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Monday, Nov. 24, 2014
I was a what???Posted Monday, June 1, 2009, at 3:36 PM
While serving in the U.S. Navy in the mid-1950s I was once called in before some high-ranking officers I had never seen before and was wondering what I had done wrong.
One officer informed me they had checked into my background, noted I had very high clearance at a previous assignment and found I was qualified to do an important job.
I was serving abaord a ship for the first time in my Navy career and had less that one year remaining before discharge.
What important job was I qualified to perform? I was a medic (HM2). The ship was ready to head out and would be making numerous ports in the South Pacific.
Another officer took over and said I used my camera often. Ha! I sure had used my camera often. It was a Kodak Brownie Hawkeye. A child could have used it. Then he told me that I had used and was familiar with some x-ray equipment. That was true.
A third officer opened a box and took out device roughly the size of a shoe box. Then he removed a lot of dental x-ray film from the box. He asked if I knew how to develop it. I informed him I knew how to do that.
The top officer then informed me, "You are going to be a photo densitometer technician. My first thought was, I'm going to be a what?
I was then told I was to mention none of this to anyone. Only the captain of the ship had been informed of what was taking place. The device, known as a photo densitometer measuring device was to be kept in his safe.
North Korea's recent nuclear tests have made me recall those days.
I was given the unexposed dental x-ray film and small magnetic holders for each piece of film.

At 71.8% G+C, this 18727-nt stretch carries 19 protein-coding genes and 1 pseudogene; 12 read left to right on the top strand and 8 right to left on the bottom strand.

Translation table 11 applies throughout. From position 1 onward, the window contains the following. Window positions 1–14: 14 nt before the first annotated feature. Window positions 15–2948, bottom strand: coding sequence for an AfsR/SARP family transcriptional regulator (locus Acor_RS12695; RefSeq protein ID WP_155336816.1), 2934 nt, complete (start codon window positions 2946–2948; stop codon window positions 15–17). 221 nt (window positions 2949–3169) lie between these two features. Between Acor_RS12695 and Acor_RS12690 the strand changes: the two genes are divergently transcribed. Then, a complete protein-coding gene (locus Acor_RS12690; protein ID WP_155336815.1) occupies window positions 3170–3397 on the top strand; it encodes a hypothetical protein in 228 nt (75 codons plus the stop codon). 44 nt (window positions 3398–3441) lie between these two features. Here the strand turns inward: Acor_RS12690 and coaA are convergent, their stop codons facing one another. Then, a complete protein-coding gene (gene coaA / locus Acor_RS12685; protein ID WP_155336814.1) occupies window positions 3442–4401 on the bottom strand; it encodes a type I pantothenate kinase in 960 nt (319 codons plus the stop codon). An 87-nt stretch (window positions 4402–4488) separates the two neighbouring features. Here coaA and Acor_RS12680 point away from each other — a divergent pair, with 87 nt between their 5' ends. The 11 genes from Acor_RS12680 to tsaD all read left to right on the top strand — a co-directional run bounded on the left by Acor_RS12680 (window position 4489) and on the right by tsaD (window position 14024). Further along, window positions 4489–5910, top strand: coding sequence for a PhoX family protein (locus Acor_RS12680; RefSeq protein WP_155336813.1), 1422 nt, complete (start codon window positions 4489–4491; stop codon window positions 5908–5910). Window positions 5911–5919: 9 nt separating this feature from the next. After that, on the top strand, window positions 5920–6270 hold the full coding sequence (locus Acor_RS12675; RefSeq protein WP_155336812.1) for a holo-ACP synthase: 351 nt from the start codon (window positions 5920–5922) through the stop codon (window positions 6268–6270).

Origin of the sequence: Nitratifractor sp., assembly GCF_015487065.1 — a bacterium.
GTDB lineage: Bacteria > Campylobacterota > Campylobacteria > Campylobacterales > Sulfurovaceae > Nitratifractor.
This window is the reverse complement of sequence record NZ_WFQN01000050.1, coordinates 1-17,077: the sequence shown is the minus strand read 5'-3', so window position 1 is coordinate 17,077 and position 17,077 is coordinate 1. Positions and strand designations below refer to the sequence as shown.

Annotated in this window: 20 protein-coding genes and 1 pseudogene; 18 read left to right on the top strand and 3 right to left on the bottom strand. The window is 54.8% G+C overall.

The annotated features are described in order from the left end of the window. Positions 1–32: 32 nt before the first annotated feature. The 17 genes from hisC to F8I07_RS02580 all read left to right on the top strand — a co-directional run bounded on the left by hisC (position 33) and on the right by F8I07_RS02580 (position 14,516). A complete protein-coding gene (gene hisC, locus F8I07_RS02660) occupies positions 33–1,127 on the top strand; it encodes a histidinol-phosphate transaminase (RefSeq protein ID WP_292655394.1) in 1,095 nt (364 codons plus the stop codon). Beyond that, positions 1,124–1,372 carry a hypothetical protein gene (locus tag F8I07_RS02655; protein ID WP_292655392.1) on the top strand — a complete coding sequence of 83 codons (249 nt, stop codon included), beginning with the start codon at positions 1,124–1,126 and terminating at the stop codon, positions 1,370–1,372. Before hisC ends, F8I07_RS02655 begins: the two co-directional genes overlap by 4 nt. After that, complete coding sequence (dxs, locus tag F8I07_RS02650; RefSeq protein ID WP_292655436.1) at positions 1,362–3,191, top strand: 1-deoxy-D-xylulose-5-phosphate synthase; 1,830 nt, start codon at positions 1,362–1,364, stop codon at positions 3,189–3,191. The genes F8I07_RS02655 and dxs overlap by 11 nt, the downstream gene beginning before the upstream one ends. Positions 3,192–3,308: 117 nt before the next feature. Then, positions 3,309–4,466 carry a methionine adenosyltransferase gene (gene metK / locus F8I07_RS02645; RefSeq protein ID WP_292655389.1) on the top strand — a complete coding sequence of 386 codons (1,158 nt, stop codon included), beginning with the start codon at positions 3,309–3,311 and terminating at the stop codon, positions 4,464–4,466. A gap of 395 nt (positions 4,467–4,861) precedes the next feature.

The good part was I was to have unlimited liberty in the various ports of call. My assignment was to quietly and without attention place the holders and film in various locations and to make a note of where each had been placed.
Some were placed on U.S. military bases, others in places around various cities.
Some were placed in Japan, Korea, Hong Kong, Macau and other locations. Each one looked like a small gray attachment and hopefully would draw no unusual attention. I even placed one in Tiger Balm Gardens in Hong Kong while pretending to be taking pictures of the area. One or two were always placed around the harbor areas.
The idea, if called on to do so, was to go back and collect the film, take it to the captain and in his presence turn on the photo densitometer device and record the reading it would show. Obviously it was to measure radiation. I imagine this crude method was one of the few things available way back then.
I was never called on to go back and collect the film and magnetic containers before returning to the United States.
Did anyone ever take my notes and go back and collect the magnetic holders and film to take readings? I have no idea.
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Bo Melson is a retired sports and police beat editor of the Times-Gazette. He passed away November 15, 2014, at age 81.